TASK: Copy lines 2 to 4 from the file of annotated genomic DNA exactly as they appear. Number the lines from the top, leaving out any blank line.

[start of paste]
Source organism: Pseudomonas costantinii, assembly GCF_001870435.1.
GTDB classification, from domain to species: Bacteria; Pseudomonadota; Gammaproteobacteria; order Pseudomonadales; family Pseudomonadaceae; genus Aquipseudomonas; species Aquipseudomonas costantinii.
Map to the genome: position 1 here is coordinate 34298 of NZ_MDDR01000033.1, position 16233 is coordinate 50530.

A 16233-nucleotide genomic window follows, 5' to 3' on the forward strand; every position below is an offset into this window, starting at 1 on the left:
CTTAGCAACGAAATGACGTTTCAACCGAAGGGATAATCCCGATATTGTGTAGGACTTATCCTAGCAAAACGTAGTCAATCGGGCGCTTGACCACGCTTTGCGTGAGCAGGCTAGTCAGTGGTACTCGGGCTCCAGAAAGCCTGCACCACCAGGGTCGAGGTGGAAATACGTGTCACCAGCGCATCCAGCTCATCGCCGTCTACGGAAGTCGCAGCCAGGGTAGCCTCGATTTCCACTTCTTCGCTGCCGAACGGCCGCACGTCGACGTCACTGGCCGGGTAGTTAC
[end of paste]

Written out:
GTDB classification, from domain to species: Bacteria; Pseudomonadota; Gammaproteobacteria; order Pseudomonadales; family Pseudomonadaceae; genus Aquipseudomonas; species Aquipseudomonas costantinii.
Map to the genome: position 1 here is coordinate 34298 of NZ_MDDR01000033.1, position 16233 is coordinate 50530.

A 16233-nucleotide genomic window follows, 5' to 3' on the forward strand; every position below is an offset into this window, starting at 1 on the left: